20 Nov Is renewable energy policy the solution to climate change ? Discussed @The Henley Club
Renewable is a key solution to slowing global warming, one of the most pressing issues of our generation. Sadly, however, our renewable energy policies are often based on popularity and not on what energy policy will help fix the problem of global warming. This was the key message of a recent event at the Henley Club, a fellow certified B Corp, speaking on whether renewable energy can replace fossil fuel base load power.
Our Legal Counsel, Kim Shore, who leads the Environment & Social Justice Working Group Committee at the Henley Club, organised the panel event with speakers Alicia Webb of the Clean Energy Council and David Blowers of the Grattan Institute. The event was premised on the assumption we must decarbonise our economy by 2050 to maintain a high chance of staying below dangerous levels of global warming.
Renewable energy is being prioritised, the panel says, because it is politically popular, not because it is the best way to decarbonise our economy. The abstract renewable energy targets, for example, show a policy that does not consider, aside from renewable energy, the total mix of sources of energy production needed to achieve emission reduction goals. For example, a 50 per cent target could mean the dirtiest coal fired power stations still make up the other 50 per cent.
The panel agreed, there is a disconnect which exists between renewable energy policy and climate change policy and is currently not an efficient way of designing our emission reduction targets. What is needed is to link our renewable energy policy to emission reduction targets. This way, the best mix of technology and price incentives could generate the most efficient transition to clean energy systems.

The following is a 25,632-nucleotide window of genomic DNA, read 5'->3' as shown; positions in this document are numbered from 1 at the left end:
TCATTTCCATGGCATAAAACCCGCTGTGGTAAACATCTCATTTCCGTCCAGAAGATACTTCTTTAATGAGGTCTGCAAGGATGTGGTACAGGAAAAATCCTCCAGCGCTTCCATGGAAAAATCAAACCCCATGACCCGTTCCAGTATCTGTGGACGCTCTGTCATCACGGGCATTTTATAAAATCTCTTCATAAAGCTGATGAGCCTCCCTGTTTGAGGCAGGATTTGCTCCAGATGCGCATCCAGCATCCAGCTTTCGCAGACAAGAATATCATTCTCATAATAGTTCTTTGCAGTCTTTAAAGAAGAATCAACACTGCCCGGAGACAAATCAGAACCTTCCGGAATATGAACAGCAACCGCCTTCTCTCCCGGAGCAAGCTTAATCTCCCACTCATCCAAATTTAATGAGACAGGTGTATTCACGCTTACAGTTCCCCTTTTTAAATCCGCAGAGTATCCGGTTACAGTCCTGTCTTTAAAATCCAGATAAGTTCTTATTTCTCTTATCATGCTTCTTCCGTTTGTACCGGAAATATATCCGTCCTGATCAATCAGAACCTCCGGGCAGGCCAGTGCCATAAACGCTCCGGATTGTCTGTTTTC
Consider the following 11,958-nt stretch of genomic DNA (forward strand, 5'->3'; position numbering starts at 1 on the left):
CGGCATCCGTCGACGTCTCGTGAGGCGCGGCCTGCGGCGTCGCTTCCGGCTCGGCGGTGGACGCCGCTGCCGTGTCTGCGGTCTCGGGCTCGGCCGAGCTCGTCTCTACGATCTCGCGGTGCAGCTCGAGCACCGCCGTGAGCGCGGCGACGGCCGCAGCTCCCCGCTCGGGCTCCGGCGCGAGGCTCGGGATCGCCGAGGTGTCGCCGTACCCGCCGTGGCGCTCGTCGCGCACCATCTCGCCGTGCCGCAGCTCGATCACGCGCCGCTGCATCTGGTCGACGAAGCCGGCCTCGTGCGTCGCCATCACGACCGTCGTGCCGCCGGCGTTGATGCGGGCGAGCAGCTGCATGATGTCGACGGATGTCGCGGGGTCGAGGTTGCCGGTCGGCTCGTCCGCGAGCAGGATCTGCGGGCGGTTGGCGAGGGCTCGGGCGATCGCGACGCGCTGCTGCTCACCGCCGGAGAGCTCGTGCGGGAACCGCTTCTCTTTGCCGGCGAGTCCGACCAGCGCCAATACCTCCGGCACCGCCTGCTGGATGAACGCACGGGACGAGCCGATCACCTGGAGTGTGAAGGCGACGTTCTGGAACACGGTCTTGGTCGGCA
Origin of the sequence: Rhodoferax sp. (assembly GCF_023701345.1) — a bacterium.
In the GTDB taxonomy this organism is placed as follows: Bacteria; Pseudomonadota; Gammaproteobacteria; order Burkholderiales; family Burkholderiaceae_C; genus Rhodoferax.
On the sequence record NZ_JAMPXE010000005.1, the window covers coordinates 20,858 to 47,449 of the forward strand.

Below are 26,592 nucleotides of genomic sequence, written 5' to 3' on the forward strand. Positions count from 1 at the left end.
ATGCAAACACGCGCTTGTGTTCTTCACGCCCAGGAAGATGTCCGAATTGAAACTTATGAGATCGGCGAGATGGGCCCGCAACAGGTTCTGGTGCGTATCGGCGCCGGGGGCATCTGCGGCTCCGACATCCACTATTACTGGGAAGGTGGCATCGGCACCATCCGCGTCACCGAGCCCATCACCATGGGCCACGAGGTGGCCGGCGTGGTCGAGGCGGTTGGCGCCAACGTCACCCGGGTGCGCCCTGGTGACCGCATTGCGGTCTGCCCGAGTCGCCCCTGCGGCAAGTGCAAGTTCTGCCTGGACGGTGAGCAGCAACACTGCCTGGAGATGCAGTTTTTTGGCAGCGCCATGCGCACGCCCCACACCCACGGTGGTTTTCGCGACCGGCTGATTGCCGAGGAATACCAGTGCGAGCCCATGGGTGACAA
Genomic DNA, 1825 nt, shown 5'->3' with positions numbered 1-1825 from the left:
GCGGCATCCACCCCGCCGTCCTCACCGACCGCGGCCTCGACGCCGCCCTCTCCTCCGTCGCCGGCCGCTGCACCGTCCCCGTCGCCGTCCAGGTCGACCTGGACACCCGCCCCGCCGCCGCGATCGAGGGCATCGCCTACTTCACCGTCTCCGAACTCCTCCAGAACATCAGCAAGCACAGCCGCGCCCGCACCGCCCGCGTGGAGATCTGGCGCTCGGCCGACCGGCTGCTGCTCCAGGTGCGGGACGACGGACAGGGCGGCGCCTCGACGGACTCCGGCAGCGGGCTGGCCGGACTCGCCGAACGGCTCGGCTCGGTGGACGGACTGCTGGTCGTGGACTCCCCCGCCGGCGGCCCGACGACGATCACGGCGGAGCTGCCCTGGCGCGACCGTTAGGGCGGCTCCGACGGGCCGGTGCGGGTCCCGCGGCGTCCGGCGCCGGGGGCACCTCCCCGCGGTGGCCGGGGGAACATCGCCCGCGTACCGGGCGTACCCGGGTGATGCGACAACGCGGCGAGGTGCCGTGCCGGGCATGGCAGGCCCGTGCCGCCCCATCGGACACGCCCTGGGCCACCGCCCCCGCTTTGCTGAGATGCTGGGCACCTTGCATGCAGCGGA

The panel also discussed the issue of the “Death Spiral”, a the situation where people converting to battery power and going “off grid” cause increasing grid costs between decreasing amount of people which then perpetuates the problem.
The “Death Spiral,” the panel says, is a myth in the context of urban environments. The grid is the infrastructure by which people can both access cheap energy produced from producers with economies of scale and sell excess energy to others. The energy market is not going anywhere, though battery storage and small-scale renewable generation may enable a more decentralised market.
Another myth that was dispelled is the idea that we have to use fossil fuel power because of a base load production that is otherwise wasted. Base-load power does not mean power is generated constantly irrespective of demand. Base load power refers to a plant that can produce electricity to meet minimum demand, but this production fluctuates to meet demand —it is not constantly producing energy out of control. We can turn it off.
Perhaps even more important that renewable energy per se is a carbon price that internalises the true cost of pollution from fossil fuels and allows renewable to flourish. Alicia Webb says that the politics of this is dismal; we need to set the price — and keep it there.
Right now countries covering 80% of global emissions have already announced climate policy initiatives as commitment to a new universal climate agreement in Paris in December. Governments around the world are committing to one of the biggest industrial policy reforms in history — changing global energy systems for our health, planet and people.
Overall the discussion was fruitful, with the conclusion that Australia can and will continue to work toward reform and modernise our energy systems for a better future.
By Legal Counsel Kim Shore. Clearpoint Ed Anna Reeves.